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AHA: Short, Intense Bouts of Exercise More Beneficial in T2DM

Research suggests brief but harder workouts may provide better blood glucose control

TUESDAY, Nov. 10, 2015 (HealthDay News) — Short sessions of high-intensity exercise may provide more health benefits for people with type 2 diabetes than longer bouts of less intense activity, according to a study scheduled to be presented at the annual meeting of the American Heart Association, held from Nov. 7 to 11 in Orlando, Fla.

The research included 76 adults recently diagnosed with type 2 diabetes. Their average age was 67. They were randomly assigned to do either one 30-minute exercise session five days a week at 65 percent of their target heart rate, or three 10-minute workouts a day, five days a week, at 85 percent of their target heart rate.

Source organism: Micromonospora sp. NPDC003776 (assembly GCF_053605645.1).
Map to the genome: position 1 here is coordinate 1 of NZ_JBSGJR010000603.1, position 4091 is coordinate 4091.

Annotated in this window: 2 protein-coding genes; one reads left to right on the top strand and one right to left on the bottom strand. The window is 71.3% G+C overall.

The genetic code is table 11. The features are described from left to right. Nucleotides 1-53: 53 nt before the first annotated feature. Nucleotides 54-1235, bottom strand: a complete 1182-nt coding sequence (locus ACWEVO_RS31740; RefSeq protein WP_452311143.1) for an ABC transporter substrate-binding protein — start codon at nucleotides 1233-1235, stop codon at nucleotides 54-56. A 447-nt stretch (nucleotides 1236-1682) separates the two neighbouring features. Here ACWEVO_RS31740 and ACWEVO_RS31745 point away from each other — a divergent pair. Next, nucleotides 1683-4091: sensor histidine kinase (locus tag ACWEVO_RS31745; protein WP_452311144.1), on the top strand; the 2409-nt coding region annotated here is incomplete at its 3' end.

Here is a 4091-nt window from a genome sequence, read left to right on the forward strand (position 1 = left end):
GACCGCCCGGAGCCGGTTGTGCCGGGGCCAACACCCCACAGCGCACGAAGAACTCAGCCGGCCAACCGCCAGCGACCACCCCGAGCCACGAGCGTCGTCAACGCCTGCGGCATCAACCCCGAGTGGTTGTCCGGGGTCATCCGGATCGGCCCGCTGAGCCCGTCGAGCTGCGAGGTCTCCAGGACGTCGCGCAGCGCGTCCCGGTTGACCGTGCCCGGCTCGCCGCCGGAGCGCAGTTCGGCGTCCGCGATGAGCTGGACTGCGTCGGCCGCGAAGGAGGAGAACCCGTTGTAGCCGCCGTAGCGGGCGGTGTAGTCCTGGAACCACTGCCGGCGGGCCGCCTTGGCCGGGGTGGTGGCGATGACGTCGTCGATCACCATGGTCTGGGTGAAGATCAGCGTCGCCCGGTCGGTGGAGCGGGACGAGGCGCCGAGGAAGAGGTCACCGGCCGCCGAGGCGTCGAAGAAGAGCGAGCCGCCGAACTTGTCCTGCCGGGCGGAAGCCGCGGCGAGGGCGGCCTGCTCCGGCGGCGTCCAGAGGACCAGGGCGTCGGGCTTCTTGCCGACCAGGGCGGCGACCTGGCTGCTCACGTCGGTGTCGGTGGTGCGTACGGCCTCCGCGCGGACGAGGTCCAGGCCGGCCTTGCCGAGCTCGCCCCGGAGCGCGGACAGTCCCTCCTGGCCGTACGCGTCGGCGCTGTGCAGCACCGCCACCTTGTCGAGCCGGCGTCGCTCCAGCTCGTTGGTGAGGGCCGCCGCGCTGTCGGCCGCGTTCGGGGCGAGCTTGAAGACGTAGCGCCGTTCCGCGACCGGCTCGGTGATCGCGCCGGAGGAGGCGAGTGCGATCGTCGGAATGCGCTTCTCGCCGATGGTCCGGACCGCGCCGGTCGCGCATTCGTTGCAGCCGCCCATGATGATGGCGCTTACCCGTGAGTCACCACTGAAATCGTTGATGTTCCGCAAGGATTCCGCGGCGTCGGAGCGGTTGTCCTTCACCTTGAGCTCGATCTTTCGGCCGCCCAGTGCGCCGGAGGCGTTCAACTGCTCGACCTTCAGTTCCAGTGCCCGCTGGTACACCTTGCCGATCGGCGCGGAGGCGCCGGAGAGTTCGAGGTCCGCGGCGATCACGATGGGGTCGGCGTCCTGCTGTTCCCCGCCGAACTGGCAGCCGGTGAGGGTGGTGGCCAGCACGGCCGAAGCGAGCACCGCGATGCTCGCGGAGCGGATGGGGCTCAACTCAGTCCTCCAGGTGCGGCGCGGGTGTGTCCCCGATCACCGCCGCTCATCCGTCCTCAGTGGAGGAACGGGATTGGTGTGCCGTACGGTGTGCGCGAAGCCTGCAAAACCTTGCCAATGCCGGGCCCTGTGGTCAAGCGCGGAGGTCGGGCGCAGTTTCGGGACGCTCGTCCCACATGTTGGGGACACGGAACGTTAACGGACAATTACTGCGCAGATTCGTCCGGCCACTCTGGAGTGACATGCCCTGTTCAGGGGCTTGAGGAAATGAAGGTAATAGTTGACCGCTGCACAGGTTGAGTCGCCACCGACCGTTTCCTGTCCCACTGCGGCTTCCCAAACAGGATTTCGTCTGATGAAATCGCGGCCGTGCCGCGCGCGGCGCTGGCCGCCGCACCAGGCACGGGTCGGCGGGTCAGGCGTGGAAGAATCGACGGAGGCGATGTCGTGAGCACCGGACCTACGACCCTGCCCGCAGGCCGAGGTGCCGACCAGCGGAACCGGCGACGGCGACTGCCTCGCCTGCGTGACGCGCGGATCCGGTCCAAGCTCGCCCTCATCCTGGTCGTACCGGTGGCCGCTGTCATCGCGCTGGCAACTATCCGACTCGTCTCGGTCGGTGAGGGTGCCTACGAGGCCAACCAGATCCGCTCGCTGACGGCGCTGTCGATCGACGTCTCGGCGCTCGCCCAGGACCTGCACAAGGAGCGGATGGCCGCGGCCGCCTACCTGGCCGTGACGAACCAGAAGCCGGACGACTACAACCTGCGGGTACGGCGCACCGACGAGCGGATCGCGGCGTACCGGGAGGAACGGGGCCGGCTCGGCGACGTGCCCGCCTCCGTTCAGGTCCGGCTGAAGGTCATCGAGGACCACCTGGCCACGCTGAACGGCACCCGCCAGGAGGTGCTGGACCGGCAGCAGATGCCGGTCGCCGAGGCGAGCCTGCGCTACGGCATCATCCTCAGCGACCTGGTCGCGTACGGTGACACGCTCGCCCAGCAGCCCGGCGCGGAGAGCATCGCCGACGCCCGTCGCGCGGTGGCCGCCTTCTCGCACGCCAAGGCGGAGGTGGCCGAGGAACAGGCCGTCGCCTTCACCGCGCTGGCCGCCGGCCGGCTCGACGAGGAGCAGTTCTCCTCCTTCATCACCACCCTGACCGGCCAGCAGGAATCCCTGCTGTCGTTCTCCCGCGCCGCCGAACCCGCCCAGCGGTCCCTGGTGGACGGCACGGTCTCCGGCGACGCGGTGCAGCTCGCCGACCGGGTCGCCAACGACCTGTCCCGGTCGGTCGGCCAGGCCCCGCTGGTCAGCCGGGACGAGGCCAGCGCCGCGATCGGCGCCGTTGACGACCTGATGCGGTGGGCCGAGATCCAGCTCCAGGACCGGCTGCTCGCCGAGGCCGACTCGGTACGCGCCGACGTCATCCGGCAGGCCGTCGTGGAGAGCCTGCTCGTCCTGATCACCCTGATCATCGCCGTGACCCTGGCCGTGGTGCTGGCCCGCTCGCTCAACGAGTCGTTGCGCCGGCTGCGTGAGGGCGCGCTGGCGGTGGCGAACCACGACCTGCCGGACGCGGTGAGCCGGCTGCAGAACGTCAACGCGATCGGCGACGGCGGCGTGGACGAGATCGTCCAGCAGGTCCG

The participants were assessed three months later. Compared to those in the lower-intensity group, those in the high-intensity group did more exercise and had larger decreases in cholesterol and blood glucose levels, lost more weight, and had greater improvements in cardiovascular health. The patients in the high-intensity group showed a more than two-fold greater decrease in hemoglobin A1C levels.

Study coauthor Avinash Pandey, an undergraduate student at the University of Western Ontario said in an American Heart Association news release that the researchers hope to study bursts of intensive exercise in larger and more diverse groups of people. “With further study, burst exercise may become a viable alternative to the current standard of care of low-intensity, sustained exercise for diabetes rehabilitation,” he said.

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